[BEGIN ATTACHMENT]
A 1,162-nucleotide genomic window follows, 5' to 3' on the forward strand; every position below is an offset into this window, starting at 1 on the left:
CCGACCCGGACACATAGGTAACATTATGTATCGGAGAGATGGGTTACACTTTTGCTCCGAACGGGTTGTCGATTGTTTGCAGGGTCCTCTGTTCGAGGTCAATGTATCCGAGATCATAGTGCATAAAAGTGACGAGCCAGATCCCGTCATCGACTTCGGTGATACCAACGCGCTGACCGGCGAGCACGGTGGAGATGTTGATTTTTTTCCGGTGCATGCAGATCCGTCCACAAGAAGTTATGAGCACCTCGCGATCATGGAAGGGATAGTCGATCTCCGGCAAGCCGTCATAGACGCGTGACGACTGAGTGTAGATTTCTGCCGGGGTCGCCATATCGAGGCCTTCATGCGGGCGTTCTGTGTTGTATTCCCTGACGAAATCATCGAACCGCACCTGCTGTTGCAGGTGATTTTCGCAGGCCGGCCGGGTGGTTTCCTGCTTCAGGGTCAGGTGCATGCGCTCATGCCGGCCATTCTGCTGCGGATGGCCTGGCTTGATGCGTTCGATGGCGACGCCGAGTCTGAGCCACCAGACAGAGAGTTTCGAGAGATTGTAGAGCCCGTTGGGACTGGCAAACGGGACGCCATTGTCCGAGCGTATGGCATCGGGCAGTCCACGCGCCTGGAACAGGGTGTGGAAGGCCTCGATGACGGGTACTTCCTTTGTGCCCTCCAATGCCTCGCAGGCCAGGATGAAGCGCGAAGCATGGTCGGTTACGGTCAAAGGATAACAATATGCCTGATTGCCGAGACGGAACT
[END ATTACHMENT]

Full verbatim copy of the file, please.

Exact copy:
A 1,162-nucleotide genomic window follows, 5' to 3' on the forward strand; every position below is an offset into this window, starting at 1 on the left:
CCGACCCGGACACATAGGTAACATTATGTATCGGAGAGATGGGTTACACTTTTGCTCCGAACGGGTTGTCGATTGTTTGCAGGGTCCTCTGTTCGAGGTCAATGTATCCGAGATCATAGTGCATAAAAGTGACGAGCCAGATCCCGTCATCGACTTCGGTGATACCAACGCGCTGACCGGCGAGCACGGTGGAGATGTTGATTTTTTTCCGGTGCATGCAGATCCGTCCACAAGAAGTTATGAGCACCTCGCGATCATGGAAGGGATAGTCGATCTCCGGCAAGCCGTCATAGACGCGTGACGACTGAGTGTAGATTTCTGCCGGGGTCGCCATATCGAGGCCTTCATGCGGGCGTTCTGTGTTGTATTCCCTGACGAAATCATCGAACCGCACCTGCTGTTGCAGGTGATTTTCGCAGGCCGGCCGGGTGGTTTCCTGCTTCAGGGTCAGGTGCATGCGCTCATGCCGGCCATTCTGCTGCGGATGGCCTGGCTTGATGCGTTCGATGGCGACGCCGAGTCTGAGCCACCAGACAGAGAGTTTCGAGAGATTGTAGAGCCCGTTGGGACTGGCAAACGGGACGCCATTGTCCGAGCGTATGGCATCGGGCAGTCCACGCGCCTGGAACAGGGTGTGGAAGGCCTCGATGACGGGTACTTCCTTTGTGCCCTCCAATGCCTCGCAGGCCAGGATGAAGCGCGAAGCATGGTCGGTTACGGTCAAAGGATAACAATATGCCTGATTGCCGAGACGGAACT